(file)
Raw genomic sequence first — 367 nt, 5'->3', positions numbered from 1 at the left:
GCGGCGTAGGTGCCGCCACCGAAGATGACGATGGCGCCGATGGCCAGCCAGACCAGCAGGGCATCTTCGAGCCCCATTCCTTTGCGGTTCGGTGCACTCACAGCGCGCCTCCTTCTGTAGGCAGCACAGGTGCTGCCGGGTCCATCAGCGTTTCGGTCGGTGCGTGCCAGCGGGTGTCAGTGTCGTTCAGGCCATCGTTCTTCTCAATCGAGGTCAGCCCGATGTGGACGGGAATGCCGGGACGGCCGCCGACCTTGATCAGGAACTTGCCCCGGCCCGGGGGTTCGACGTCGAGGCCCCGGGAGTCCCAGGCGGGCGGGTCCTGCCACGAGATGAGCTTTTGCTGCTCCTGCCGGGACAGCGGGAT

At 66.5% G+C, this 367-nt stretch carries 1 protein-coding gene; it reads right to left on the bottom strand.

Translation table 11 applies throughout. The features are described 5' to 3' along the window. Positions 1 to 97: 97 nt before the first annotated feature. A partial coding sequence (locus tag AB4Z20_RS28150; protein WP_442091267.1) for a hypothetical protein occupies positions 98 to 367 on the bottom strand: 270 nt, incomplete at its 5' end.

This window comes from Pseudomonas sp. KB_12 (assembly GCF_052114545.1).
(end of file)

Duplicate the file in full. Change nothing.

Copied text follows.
Raw genomic sequence first — 367 nt, 5'->3', positions numbered from 1 at the left:
GCGGCGTAGGTGCCGCCACCGAAGATGACGATGGCGCCGATGGCCAGCCAGACCAGCAGGGCATCTTCGAGCCCCATTCCTTTGCGGTTCGGTGCACTCACAGCGCGCCTCCTTCTGTAGGCAGCACAGGTGCTGCCGGGTCCATCAGCGTTTCGGTCGGTGCGTGCCAGCGGGTGTCAGTGTCGTTCAGGCCATCGTTCTTCTCAATCGAGGTCAGCCCGATGTGGACGGGAATGCCGGGACGGCCGCCGACCTTGATCAGGAACTTGCCCCGGCCCGGGGGTTCGACGTCGAGGCCCCGGGAGTCCCAGGCGGGCGGGTCCTGCCACGAGATGAGCTTTTGCTGCTCCTGCCGGGACAGCGGGAT

At 66.5% G+C, this 367-nt stretch carries 1 protein-coding gene; it reads right to left on the bottom strand.

Translation table 11 applies throughout. The features are described 5' to 3' along the window. Positions 1 to 97: 97 nt before the first annotated feature. A partial coding sequence (locus tag AB4Z20_RS28150; protein WP_442091267.1) for a hypothetical protein occupies positions 98 to 367 on the bottom strand: 270 nt, incomplete at its 5' end.

This window comes from Pseudomonas sp. KB_12 (assembly GCF_052114545.1).